against afghanistan and iraq that left millions killed in homeless had not happened, and if instead of killing the culprit into the seed without informing the world and the people of america and an independent fact-finding team had been formed to make the general public aware of the incident and therefore bringing to justice the perpetrators, had extremism or terrorism not unused to secure political goals, had the arms been turned into pens and military expenditures been used to promote amity among nations, had ethnic religious or -- not been beaten and that differences have not been used for the purposes of advancing political agendas, have the right to criticize the hegemonic policies and actions of the world zionism been recognized to allow the world media to freely report and shed light on the realities instead of taking deceitful gestures, pending the sanctities and sacred rights of human human beings and divine messengers who as the purest and most compassionate human beings are the gift of your mighty to humanity, had the security council not been under the domination of a li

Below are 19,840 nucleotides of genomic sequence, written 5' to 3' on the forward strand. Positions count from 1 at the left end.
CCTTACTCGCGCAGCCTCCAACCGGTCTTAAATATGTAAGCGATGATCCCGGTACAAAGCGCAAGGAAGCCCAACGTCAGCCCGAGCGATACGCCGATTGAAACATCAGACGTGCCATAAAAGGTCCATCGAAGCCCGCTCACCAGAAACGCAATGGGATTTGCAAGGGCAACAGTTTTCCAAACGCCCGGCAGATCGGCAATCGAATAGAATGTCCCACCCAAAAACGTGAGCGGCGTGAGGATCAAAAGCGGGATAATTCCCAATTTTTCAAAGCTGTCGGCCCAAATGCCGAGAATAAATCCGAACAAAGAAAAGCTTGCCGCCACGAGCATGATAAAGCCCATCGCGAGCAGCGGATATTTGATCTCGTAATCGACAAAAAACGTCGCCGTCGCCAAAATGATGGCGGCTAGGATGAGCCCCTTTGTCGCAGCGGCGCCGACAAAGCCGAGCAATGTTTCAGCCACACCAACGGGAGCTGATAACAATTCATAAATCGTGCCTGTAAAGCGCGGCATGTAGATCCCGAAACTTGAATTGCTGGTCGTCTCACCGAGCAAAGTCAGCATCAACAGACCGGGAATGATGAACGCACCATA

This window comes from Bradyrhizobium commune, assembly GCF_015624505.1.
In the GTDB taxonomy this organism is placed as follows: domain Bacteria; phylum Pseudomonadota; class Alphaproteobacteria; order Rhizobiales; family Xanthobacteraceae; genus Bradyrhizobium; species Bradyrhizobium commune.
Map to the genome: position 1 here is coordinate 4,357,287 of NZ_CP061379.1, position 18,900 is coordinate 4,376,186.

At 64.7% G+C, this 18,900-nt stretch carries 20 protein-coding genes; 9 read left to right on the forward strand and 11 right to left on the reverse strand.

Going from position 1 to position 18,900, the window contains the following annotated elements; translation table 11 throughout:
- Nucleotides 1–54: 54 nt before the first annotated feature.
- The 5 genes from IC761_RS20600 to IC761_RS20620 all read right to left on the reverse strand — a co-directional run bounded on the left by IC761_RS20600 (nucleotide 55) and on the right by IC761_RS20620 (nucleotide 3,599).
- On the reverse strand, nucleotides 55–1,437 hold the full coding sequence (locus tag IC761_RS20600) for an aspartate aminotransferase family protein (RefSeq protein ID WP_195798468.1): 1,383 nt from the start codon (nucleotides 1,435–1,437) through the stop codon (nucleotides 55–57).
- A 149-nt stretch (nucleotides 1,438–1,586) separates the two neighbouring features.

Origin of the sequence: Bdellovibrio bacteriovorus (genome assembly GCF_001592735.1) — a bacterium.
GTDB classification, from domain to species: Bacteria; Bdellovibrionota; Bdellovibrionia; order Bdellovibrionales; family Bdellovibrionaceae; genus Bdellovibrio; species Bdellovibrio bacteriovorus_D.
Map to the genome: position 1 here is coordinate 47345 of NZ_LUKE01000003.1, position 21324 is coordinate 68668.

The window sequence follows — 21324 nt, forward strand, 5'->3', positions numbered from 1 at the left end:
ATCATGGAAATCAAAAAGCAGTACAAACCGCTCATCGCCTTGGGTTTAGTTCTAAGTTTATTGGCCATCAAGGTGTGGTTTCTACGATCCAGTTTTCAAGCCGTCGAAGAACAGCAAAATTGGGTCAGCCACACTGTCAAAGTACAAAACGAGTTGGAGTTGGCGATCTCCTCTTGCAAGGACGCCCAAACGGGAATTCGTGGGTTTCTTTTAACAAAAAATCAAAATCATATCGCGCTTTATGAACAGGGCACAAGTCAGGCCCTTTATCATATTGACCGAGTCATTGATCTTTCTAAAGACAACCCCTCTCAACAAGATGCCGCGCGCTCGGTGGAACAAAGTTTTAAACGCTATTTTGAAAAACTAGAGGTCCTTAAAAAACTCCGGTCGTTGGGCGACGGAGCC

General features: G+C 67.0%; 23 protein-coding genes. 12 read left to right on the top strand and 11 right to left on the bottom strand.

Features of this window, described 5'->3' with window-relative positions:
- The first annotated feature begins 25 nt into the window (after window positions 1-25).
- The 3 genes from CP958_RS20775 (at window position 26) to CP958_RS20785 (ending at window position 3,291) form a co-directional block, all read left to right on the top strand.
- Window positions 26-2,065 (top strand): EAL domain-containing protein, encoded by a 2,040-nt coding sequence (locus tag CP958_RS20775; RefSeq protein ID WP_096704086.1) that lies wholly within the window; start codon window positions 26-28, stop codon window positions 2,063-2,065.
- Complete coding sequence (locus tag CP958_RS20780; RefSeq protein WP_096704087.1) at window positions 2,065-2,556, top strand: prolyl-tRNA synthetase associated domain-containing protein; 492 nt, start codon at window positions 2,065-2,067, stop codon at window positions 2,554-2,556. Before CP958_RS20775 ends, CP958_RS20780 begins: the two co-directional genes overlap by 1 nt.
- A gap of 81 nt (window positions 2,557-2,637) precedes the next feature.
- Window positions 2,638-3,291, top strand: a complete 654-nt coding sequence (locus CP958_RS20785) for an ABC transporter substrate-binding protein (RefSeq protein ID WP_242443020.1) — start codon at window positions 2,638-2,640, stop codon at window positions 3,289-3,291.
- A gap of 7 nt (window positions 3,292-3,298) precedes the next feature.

resigned prior to the iraq war because of this issue? >> guest: it is an interesting question. you have the same military background. so much happens in hindsight. particularly with iraq and on the unintended consequences. you know, we might be very wise to look at and think about the consequences for everything before we go ahead with it. again, both of them probably wrestled with this decision, both of them made the decision to stay on. >> host: e-mail from eric kohlberg, i would like to hear your opinion on the controversial issue of truman's decision to drop the bomb on japan. the record shows that solution on trumansburg, except when he was in the company of secretary of state james burns. i believe that burns had more reason than truman to use the bomb is the trump card to fight the soviets. why burns more than truman, because burns had championed fdr's guilt agreement. >> guest: i am not familiar with byrne's burns' influence on him. i will speak about the decision to use the bomb. at the time, there is no question about it. i do not think it was that great of a decision. when yo